Another challenge, which I am sure many teachers would recognize, is to provide a curriculum while at the same time having other teaching responsibilities. This can be daunting. Teaching requires various administrative responsibilities. Initiating a new curriculum also demands constant research and personal commitment. Combining both has sometimes been exhausting. Initially, the idea was to work with some peers, but they quickly got absorbed with their own subjects and preoccupations. Ultimately, however, the next step for me is to show to others what I have accomplished so far and try to build a team of four or five people. I have been involved with an environmental education project that was partially funded by the Ambassador’s Self Help Fund 2018-2019. The team which I worked with was quite effective and if I manage to have them work in environmental education programme with me, then the results will certainly be more impactful. On my wish list is also to write or co-write a book that captures my experiences with developing this program and its philosophy of tying the old and new rope together, linking traditional and scientific understandings. The book would serves as a resource for others to launch similar environmental education activities in their schools and maybe progressively create an environmental education network serving schools and communities across the country.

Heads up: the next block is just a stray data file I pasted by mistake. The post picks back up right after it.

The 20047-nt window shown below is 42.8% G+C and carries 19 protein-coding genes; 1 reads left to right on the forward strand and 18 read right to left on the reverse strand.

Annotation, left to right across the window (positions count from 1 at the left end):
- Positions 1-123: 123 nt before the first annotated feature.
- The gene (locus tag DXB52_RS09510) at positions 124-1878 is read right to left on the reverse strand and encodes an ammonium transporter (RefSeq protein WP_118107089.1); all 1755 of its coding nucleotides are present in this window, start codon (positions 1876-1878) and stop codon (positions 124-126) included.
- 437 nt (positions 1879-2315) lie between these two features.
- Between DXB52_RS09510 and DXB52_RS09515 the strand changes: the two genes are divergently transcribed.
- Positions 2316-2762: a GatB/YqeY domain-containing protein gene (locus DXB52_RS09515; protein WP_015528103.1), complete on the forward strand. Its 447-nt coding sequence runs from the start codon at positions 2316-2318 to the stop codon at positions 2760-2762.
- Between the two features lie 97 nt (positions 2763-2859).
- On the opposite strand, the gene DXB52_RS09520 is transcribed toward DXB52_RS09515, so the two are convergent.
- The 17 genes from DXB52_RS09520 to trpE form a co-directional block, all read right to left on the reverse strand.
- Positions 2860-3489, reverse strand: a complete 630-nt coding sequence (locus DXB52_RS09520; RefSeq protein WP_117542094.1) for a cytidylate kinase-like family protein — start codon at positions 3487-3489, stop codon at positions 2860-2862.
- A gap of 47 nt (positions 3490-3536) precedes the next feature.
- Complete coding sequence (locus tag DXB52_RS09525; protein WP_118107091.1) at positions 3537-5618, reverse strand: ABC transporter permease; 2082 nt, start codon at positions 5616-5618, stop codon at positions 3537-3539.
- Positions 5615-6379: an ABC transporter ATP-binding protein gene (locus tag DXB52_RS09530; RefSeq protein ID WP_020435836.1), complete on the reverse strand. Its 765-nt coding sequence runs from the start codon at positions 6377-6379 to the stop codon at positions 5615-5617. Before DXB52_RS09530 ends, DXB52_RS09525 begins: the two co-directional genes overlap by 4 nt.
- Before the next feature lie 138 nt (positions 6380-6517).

I want to thank many people in developing this environmental curriculum but especially the professor of History and Geography of the Bishop Melchior of Marion Bresillac Billingual (Ecoles Bilingues Monseigneur Melchior de Marion Bresillac) Schools of Gninin, Akassato, Republic of Benin, Mr. Zouma Donatien. I also thank Dr. Henrik Ernstson at The University of Manchester for feedback on this blog post and for publishing it at the Situated UPE Commentaries section.